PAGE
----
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Record $24,100,00 Verdict – Birth Trauma – Cerebral Palsy (Seminole County, FL)

What is the reason for many catastrophic medical mistakes?  Just like with airplane crashes and other major disasters, usually there are several errors that come together to create an environment ripe for catastrophe.  Such was the case for a young woman who was delivering her second baby at a major Orlando hospital, Florida Hospital Altamonte.

The multiple medical mistakes by Dr. Michael Geiling resulted in the most catastrophic birth injury to Raven Shoaf. It’s a story that is almost too incredible to believe.

Before delivery, Sandra Shoaf had been diagnosed as having a small pelvis.  In fact, her first baby had been born by cesarean section (surgically) because of cephalopelvic disproportion (baby’s head too large for pelvis or birth canal).  Now she was pregnant but her new obstetrician decided that she should deliver the baby vaginally through a technique known as VBAC: vaginal birth after cesarean section.  The problem with this controversial method is that if there is a long labor or any complication, the original surgical scar from the c-section can open, causing a catastrophic series of events that can injure or kill the baby and mother.

This young obstetrician induced labor in Mrs. Shoaf for a VBAC (vaginal birth after cesarean section). The induction lasted for more  than a day.  While in labor, the baby became stuck in the birth canal.  Dr. Geiling ignored the suggestions of the experienced labor and delivery nurses to perform a cesarean section, which could be done in minutes,  Instead he insisted on continuing.  He used a vacuum extractor for as long as 45 minutes (much longer than the time such a device should be placed on a fetus) and then instructed the nurses to perform fundal pressure, another prohibited technique where pressure is placed on the top of the uterus to “push” the baby down and out.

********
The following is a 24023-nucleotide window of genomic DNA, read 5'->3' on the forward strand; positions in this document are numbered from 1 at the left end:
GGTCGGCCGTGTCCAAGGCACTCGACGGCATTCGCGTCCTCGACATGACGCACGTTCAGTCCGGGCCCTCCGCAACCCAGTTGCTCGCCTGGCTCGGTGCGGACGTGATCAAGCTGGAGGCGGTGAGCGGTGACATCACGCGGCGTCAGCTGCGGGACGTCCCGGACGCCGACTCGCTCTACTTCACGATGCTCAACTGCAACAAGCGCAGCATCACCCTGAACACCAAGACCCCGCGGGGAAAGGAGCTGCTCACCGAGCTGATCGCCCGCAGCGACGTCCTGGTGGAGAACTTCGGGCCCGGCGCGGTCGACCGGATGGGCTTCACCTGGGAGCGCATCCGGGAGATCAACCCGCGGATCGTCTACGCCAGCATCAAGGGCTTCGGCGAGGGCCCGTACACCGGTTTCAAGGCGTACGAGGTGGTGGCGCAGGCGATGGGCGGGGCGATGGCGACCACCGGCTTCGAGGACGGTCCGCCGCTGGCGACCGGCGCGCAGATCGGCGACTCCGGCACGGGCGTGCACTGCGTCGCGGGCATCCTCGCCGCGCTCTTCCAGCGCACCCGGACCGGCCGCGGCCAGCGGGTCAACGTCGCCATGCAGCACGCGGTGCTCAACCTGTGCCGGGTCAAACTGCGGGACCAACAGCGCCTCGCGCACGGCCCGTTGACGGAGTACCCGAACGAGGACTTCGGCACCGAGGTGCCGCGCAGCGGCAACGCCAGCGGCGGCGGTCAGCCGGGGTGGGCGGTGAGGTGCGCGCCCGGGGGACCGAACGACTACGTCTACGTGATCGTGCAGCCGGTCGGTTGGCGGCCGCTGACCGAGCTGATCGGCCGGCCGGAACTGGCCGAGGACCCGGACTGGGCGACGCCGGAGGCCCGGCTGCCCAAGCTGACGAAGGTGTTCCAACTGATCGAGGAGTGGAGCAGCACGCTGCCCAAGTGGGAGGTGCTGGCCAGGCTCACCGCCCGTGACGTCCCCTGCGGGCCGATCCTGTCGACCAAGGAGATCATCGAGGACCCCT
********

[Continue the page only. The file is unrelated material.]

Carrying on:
During this time the fetal monitor strips demonstrated that the baby was in distress, another sign that an emergency c-section should be performed.  Dr. Geiling ignored that.  He kept going and disaster ensued.

The woman’s uterus ruptured, causing hypoxia (complete loss of oxygen) to the child, and nearly killed Mrs. Shoaf.  The baby was resuscitated, but not before she suffered irreversible cerebral palsy from the lack of oxygen.  The cerebral palsy left her unable to walk or talk or use her arms in any meaningful way.  Yet she was able to understand, and smile, and had normal intellect.

Dr. Geiling refused to take responsibility, always insisting that he acted appropriately.

Through a litigation that lasted 8 years, John Elliott Leighton represented the Shoaf family and young Raven Shoaf.  Mr. Leighton obtained the largest jury verdict in Seminole County history, a $24,100,000 award for this amazing girl and her parents. Shoaf v. Geiling, Seminole County Circuit Court, Case No.2000-CA-201-09-K (Orlando Business Journal, 6/20/2005).

Dr. Geiling later left Florida and moved to California.

Click here to read Orlando Sentinel article on this record-setting verdict

Click here to read a commentary about this trial by Lawyers & Settlements

Lawyers Weekly article on Shoaf v. Geiling

 

Disclaimer: The information about past verdicts and settlements of the firm’s cases are based on the unique facts of each case. These amounts reflect the gross recovery in each case (before attorneys fees, expenses and medical costs are deducted). Although these results were obtained by our firm, they may not indicate the success or value of any other case. By clicking on Verdicts and Settlements you are acknowledging that each case is unique and must be evaluated on its own merits. The information contained here has not been reviewed or approved by The Florida Bar.

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